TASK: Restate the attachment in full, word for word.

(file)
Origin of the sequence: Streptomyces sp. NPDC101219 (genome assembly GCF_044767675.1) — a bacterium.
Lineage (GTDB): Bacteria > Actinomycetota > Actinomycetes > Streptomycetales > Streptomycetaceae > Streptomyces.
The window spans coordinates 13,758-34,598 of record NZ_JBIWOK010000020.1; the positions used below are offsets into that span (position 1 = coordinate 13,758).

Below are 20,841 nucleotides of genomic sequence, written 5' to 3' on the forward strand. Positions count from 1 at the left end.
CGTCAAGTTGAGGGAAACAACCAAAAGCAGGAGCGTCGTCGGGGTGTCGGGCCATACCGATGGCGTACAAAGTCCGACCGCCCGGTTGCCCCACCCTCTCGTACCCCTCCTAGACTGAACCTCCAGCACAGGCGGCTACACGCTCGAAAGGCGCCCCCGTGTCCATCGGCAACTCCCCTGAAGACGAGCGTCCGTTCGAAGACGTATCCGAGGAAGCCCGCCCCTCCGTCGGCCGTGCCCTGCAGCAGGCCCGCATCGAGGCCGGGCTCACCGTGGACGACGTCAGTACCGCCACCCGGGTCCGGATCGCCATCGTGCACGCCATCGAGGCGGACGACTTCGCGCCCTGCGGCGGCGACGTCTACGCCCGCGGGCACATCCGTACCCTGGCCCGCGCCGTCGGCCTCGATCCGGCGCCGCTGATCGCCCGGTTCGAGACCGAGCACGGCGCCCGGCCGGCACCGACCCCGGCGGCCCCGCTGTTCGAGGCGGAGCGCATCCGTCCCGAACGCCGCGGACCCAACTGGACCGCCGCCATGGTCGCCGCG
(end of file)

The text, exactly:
Origin of the sequence: Streptomyces sp. NPDC101219 (genome assembly GCF_044767675.1) — a bacterium.
Lineage (GTDB): Bacteria > Actinomycetota > Actinomycetes > Streptomycetales > Streptomycetaceae > Streptomyces.
The window spans coordinates 13,758-34,598 of record NZ_JBIWOK010000020.1; the positions used below are offsets into that span (position 1 = coordinate 13,758).

Below are 20,841 nucleotides of genomic sequence, written 5' to 3' on the forward strand. Positions count from 1 at the left end.
CGTCAAGTTGAGGGAAACAACCAAAAGCAGGAGCGTCGTCGGGGTGTCGGGCCATACCGATGGCGTACAAAGTCCGACCGCCCGGTTGCCCCACCCTCTCGTACCCCTCCTAGACTGAACCTCCAGCACAGGCGGCTACACGCTCGAAAGGCGCCCCCGTGTCCATCGGCAACTCCCCTGAAGACGAGCGTCCGTTCGAAGACGTATCCGAGGAAGCCCGCCCCTCCGTCGGCCGTGCCCTGCAGCAGGCCCGCATCGAGGCCGGGCTCACCGTGGACGACGTCAGTACCGCCACCCGGGTCCGGATCGCCATCGTGCACGCCATCGAGGCGGACGACTTCGCGCCCTGCGGCGGCGACGTCTACGCCCGCGGGCACATCCGTACCCTGGCCCGCGCCGTCGGCCTCGATCCGGCGCCGCTGATCGCCCGGTTCGAGACCGAGCACGGCGCCCGGCCGGCACCGACCCCGGCGGCCCCGCTGTTCGAGGCGGAGCGCATCCGTCCCGAACGCCGCGGACCCAACTGGACCGCCGCCATGGTCGCCGCG